Greek Gods Abroad: Names, Natures, and Transformations

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Univ of California Press, May 23, 2017 - History - 261 pages
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From even before the time of Alexander the Great, the Greek gods spread throughout the Mediterranean, carried by settlers and largely adopted by the indigenous populations. By the third century b.c., gods bearing Greek names were worshipped everywhere from Spain to Afghanistan, with the resulting religious systems a variable blend of Greek and indigenous elements. Greek Gods Abroad examines the interaction between Greek religion and the cultures of the eastern Mediterranean with which it came into contact. Robert Parker shows how Greek conventions for naming gods were extended and adapted and provides bold new insights into religious and psychological values across the Mediterranean. The result is a rich portrait of ancient polytheism as it was practiced over 600 years of history.
 

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Contents

1 Names and Epithets
1
2 Interpretatio
33
NonGreek Naming Traditions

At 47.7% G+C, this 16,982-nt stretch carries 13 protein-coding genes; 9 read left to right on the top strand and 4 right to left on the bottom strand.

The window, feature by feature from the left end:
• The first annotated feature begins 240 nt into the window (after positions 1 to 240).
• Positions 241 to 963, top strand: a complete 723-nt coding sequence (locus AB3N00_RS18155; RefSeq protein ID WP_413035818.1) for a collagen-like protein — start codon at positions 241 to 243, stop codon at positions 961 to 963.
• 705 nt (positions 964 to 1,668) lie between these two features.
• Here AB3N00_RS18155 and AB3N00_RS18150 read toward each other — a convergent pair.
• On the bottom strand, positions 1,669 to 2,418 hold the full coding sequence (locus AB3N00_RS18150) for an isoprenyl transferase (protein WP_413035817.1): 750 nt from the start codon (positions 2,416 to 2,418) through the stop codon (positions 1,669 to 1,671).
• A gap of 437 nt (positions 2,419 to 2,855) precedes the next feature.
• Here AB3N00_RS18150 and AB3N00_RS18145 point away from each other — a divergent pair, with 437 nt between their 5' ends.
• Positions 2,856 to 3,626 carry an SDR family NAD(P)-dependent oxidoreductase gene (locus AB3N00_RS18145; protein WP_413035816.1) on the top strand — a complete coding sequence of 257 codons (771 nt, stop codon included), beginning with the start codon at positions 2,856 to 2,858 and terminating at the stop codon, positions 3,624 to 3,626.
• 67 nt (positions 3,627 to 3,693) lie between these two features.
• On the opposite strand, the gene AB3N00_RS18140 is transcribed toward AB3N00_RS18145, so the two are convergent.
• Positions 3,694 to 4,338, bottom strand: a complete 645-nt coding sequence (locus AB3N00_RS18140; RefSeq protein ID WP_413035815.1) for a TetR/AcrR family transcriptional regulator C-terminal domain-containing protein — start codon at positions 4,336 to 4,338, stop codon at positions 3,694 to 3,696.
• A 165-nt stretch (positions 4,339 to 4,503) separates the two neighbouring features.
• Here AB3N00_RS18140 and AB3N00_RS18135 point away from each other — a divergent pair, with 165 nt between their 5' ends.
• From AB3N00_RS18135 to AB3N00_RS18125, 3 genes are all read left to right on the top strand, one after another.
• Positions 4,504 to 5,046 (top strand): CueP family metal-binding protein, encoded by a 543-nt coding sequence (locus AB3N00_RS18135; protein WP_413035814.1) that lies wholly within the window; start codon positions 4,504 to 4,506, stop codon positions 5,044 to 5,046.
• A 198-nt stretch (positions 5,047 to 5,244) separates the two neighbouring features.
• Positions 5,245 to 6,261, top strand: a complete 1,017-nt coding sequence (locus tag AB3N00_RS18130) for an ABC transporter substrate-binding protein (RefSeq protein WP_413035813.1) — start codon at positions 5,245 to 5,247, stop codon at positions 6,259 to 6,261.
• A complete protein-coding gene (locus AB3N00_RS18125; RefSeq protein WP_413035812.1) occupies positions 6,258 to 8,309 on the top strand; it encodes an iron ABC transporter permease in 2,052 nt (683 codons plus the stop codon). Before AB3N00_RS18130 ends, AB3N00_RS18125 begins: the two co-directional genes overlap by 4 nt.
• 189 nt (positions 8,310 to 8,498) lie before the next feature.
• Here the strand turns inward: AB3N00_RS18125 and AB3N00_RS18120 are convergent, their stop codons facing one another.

77
4 Supreme Ancestral and Personal Gods
113
The Growth of Praise Epithets
132
Where God Meets God
154
Conclusion
173
Appendix A Postclassical Use of the Epithet Oὐράνιος
179
Appendix C Interpretatio in India
184
Appendix D Some NonGreek Theonyms in Anatolia
191
Appendix E Thasian Herakles
196
Appendix F Some Epithets in Bilingual Texts
198
Appendix G Divine and Human Names Juxtaposed
201
The Cults of Hellenistic Colonies
205
Bibliography
233
Index
245

Appendix B Translated Theophoric Names
181

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About the author (2017)

Robert Parker is Wykeham Professor of Ancient History at the University of Oxford. He is the author of Miasma: Pollution and Purification in Early Greek Religion, Athenian Religion: A History, Polytheism and Society in Athens, and On Greek Religion.

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